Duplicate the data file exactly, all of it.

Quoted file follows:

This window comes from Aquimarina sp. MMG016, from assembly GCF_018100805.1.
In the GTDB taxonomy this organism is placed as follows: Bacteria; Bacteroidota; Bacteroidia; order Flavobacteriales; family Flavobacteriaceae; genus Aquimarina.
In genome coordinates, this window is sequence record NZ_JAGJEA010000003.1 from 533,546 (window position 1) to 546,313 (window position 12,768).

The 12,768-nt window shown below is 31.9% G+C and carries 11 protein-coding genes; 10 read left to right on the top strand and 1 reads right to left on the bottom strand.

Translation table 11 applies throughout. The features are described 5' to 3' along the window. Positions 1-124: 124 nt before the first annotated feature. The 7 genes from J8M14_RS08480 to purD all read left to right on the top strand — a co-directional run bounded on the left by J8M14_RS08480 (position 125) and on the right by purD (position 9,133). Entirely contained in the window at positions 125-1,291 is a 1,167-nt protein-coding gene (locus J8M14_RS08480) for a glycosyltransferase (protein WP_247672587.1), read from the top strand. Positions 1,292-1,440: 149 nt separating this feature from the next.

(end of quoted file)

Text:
This window comes from Aquimarina sp. MMG016, from assembly GCF_018100805.1.
In the GTDB taxonomy this organism is placed as follows: Bacteria; Bacteroidota; Bacteroidia; order Flavobacteriales; family Flavobacteriaceae; genus Aquimarina.
In genome coordinates, this window is sequence record NZ_JAGJEA010000003.1 from 533,546 (window position 1) to 546,313 (window position 12,768).

The 12,768-nt window shown below is 31.9% G+C and carries 11 protein-coding genes; 10 read left to right on the top strand and 1 reads right to left on the bottom strand.

Translation table 11 applies throughout. The features are described 5' to 3' along the window. Positions 1-124: 124 nt before the first annotated feature. The 7 genes from J8M14_RS08480 to purD all read left to right on the top strand — a co-directional run bounded on the left by J8M14_RS08480 (position 125) and on the right by purD (position 9,133). Entirely contained in the window at positions 125-1,291 is a 1,167-nt protein-coding gene (locus J8M14_RS08480) for a glycosyltransferase (protein WP_247672587.1), read from the top strand. Positions 1,292-1,440: 149 nt separating this feature from the next.